I read this story when I was a kid, and was sure it was in the Martian Chronicles (but it wasn't). I'm almost positive it was RB. It was about television production and how we have been absorbing too much information. I remember that in the end a man sees a red light and that's the last piece of information he has room for and he sort of shuts down. Anyone know which story this is? Thanks!
99% - 100% not Bradbury.
This is what I have done in the past with these story IDs and still hope to do again whenever I have time, (which I MUST tell myself I will...someday...but it won't happen soon!) but in the meantime it REALLY helps if people do their own.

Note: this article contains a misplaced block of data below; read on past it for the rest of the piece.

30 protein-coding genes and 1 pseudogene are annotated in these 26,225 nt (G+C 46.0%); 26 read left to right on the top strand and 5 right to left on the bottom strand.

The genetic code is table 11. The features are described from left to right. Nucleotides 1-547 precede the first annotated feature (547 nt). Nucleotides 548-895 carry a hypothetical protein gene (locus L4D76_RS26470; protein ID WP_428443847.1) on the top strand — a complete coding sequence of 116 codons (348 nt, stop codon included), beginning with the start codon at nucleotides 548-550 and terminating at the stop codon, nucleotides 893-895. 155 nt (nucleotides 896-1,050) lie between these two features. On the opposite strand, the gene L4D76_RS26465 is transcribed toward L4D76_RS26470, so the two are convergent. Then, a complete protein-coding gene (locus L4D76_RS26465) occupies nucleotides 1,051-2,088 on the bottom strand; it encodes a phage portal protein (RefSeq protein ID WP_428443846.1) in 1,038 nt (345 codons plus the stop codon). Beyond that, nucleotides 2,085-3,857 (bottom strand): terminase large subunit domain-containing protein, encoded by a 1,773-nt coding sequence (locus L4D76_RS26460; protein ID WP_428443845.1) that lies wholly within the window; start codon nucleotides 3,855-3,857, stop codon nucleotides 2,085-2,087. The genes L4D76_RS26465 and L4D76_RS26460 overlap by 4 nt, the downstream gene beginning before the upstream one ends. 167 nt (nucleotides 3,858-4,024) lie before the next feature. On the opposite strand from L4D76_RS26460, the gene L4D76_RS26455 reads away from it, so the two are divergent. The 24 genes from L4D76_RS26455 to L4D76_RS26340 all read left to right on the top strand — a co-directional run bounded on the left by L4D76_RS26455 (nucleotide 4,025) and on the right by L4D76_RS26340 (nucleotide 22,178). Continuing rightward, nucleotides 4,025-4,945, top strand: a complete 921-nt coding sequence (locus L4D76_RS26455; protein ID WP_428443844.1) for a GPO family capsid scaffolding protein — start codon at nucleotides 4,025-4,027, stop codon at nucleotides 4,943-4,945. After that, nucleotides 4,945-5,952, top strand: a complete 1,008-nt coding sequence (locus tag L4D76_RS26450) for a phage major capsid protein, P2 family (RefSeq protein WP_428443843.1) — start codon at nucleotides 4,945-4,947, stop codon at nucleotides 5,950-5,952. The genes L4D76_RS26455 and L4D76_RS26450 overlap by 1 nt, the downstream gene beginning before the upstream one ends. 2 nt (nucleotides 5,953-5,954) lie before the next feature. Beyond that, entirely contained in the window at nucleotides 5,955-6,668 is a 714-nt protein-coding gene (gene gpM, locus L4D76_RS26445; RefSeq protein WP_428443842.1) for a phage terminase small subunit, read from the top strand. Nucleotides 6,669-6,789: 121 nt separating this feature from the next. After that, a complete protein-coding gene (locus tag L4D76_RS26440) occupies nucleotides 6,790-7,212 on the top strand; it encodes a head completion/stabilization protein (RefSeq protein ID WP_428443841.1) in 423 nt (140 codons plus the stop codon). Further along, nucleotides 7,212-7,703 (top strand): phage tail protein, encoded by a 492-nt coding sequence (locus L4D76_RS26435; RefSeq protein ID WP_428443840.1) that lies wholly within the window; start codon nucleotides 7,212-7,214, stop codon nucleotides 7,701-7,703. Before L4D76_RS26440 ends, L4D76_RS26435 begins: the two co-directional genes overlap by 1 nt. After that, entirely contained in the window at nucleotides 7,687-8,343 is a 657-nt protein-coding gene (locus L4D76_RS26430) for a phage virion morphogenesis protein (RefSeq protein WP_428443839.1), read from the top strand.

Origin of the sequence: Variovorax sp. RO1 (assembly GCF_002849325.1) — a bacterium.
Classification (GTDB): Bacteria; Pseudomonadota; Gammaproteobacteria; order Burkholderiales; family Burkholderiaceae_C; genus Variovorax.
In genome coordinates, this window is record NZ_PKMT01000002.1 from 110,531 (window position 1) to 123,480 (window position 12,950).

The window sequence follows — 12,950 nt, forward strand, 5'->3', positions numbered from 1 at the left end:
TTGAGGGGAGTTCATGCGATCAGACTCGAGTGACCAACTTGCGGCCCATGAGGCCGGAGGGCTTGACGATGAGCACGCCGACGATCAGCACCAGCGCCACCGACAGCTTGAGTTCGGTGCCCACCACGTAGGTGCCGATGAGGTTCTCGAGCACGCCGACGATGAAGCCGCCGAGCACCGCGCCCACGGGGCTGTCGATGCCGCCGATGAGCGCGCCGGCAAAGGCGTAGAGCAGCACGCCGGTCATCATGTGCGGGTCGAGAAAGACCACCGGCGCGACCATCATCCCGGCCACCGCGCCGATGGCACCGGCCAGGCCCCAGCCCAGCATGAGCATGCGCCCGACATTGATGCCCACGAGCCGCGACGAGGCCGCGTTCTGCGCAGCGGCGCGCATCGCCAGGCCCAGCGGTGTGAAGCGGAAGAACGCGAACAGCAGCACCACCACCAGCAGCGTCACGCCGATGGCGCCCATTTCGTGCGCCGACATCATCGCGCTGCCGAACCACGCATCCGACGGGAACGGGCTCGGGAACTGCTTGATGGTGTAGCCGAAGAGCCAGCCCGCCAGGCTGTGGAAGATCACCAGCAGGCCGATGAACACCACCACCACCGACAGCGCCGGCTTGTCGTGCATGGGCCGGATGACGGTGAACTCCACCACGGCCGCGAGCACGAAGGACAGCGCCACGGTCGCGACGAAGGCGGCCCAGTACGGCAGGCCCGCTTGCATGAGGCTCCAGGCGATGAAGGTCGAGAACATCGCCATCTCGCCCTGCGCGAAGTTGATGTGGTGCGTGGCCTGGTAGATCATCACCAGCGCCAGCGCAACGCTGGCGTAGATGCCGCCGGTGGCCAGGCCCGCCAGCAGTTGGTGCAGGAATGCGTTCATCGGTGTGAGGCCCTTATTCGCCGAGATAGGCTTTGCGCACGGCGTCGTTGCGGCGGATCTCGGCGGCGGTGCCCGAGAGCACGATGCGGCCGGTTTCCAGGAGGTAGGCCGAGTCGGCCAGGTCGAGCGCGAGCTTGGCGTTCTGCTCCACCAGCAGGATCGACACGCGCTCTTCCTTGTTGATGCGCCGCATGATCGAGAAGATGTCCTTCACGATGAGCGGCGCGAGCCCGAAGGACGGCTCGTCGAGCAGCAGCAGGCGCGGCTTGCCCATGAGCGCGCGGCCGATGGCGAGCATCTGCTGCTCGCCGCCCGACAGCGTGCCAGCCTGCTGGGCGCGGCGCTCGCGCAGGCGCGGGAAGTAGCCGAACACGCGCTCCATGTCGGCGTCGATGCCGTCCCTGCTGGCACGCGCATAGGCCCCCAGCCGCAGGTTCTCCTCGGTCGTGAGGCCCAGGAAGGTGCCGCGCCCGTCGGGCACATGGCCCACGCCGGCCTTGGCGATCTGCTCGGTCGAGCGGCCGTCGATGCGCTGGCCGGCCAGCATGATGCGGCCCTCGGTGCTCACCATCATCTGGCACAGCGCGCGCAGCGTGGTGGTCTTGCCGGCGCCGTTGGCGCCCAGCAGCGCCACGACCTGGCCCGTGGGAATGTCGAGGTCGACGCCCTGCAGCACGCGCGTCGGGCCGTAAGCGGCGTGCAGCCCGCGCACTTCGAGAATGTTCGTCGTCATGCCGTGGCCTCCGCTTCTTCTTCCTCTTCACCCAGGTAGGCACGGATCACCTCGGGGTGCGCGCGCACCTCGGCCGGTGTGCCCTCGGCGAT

1. Go to the Abebooks forums. After registering, make sure you are in the "Booksleuth" forum, as it will bounce you back to the "Community" forum. http://forums.abebooks.com/abesleuthcom Post under "Science Fiction." If I were you, I wouldn't crosspost there, although some stories fall into more than one category, i. e. Children's and Science Fiction. This forum houses the most friendly, helpful, useful, knowledgeable, KINDHEARTED folks I've been able to find online--besides Bradbury's own forum, of course.